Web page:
Towards the end of my run my conversation with my father came to mind, as I was accomplishing my goal.  I starting thinking about the ability to focus and how this is critical to success.  I also started thinking about how this is very difficult to do in modern corporations.  Everyday I get hit with a thousand ideas, pressures, roadblocks, etc.  If I focus on strategy and it takes too long people get skeptical, want to do something easier, etc.  It's a battle to pick the three most critical things you need to accomplish and make them happen without them being sidetracked, budget cut, death my committee.  Yet, that's exactly what my father was talking about with these leaders.  They sometimes come across as a$$holes in order to stay focussed; they may seem hyper focussed on something that someone new coming in doesn't have a clue about because what they are focussed on is an end goal established before that person started.  And yet they stay focussed, their brains are like laser sights on an assault riffle and they never take their eyes off the target.  

Not many people have this resolve.  Nobody has it all the time; there are just too many distractions.  But think about the parallel with my run.  I don't like running but I accomplished it.  Many people think the answer is clearing their mind to focus but it's different for everybody.  For me I am more focussed at a rock concert than in a library.  Quietness makes my brain wonder all over the place.  Music and physical energy allow me to get focussed and determined.  This is part of the problem with all the pop psychology that is out there...most of it talks about meditation, quiet time, figuring stuff out, bla, bla, about the complete opposite.  Finding the things that get your adrenaline cranking, your blood pressure racing, heart pounding, mind working at full throttle and then go hit your toughest problem.  Not everybody needs zen to stay focus.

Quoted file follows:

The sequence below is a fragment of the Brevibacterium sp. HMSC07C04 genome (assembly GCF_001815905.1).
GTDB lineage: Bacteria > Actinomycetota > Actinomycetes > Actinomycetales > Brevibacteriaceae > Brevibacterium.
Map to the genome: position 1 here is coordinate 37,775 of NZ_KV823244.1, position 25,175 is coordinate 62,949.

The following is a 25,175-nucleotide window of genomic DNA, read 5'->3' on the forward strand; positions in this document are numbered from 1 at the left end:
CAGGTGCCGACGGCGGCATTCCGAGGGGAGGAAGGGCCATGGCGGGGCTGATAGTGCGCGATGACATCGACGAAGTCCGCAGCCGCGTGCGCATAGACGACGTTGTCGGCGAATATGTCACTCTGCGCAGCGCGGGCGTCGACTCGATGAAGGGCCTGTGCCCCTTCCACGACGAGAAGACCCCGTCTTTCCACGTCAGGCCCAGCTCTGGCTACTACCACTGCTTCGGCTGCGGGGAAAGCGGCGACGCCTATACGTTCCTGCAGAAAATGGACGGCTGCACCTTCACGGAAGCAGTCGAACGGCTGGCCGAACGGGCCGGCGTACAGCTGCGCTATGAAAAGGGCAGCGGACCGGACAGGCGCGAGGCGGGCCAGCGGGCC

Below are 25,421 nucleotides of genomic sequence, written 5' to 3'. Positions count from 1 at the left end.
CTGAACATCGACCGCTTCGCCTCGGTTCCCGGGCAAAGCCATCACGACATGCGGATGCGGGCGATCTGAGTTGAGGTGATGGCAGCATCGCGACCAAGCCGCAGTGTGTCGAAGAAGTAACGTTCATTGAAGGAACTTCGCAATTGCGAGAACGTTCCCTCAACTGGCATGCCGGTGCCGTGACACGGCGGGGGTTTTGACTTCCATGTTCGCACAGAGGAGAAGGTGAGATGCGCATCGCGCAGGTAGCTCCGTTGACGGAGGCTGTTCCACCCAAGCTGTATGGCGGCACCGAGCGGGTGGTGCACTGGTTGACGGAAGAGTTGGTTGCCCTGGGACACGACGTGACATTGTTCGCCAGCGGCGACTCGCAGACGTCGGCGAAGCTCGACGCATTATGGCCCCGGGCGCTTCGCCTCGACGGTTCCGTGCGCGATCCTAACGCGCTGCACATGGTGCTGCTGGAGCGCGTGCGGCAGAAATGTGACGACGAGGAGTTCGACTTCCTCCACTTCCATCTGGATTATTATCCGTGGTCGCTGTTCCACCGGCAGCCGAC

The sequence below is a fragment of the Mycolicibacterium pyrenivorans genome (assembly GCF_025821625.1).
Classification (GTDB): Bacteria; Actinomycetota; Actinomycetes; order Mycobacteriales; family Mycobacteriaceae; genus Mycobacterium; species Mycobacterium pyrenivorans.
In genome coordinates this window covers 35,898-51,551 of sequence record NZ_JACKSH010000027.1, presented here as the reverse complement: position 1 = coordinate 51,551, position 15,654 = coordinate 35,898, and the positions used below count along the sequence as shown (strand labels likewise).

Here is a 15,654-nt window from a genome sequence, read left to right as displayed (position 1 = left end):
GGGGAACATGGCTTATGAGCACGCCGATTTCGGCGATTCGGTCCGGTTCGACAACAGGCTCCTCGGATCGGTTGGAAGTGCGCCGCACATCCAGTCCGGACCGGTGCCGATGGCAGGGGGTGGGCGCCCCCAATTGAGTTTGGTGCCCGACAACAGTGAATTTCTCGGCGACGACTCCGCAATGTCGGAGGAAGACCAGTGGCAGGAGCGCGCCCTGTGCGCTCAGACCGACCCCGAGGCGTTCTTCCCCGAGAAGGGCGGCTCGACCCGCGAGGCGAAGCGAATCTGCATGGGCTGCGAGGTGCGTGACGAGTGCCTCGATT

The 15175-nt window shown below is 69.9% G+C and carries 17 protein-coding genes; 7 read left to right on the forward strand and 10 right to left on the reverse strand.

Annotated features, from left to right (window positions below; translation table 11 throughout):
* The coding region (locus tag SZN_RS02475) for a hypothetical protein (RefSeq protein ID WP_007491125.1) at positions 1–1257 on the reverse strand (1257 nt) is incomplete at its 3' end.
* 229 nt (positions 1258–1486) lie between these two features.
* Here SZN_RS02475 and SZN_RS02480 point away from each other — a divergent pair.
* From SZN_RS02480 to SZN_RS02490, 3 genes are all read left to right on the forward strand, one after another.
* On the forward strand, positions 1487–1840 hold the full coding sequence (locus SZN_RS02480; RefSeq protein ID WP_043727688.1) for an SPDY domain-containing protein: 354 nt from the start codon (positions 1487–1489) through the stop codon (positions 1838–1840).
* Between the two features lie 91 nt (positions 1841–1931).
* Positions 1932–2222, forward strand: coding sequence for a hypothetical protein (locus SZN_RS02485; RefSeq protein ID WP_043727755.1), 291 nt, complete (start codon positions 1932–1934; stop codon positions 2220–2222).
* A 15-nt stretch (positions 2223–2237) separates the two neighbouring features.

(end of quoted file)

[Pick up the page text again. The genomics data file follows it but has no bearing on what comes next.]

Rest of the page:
The other piece to this is the intersection of music, sport and focus.  How many people do you know that throw on some tunes when they want to stay focussed on a problem or task.  How many people do you know that go for a run at lunch time or hit the gym after or before work to relieve stress?  Try combining all three!  Seriously.  I think you will find it pretty amazing and maybe a total alternative to the zen approach.  It makes me think of Rob Strasser, ex CEO of adidas North America.  This guy was the brains behind some of our most compelling and emotional campaigns.  He was anything but Zen like.  The guy bellowed in meetings.  Now--I don't think the guy really took care of himself and unfortunately had a short life span.  But, he was a creative genius.  I see Jobs as the same way---anything but Zen like.  These guys have amazing energy, passion; they go at full throttle always.  I'm not advocating everybody juice up five shots of espresso in the morning, throw on some hardcore thumping music and hit the gym right after work for a killer hour and a half workout....that's not too far off a typical day in my world by the way...but it's to find your inner focus and not let anybody break it.  I meet so many people with amazing ideas but they have no focus and ability to execute them, drive them culturally, push the limits...I believe if you find your way to focus you can do all of these things.  So if you tried the peaceful approach to staying focussed and that hasn't worked for you--grab some beats, push your body to the limit and shoot for your end goal if you if you were a sprinter in the Olympics.  Oh, and tune out the nay sayers and non believers in what you do.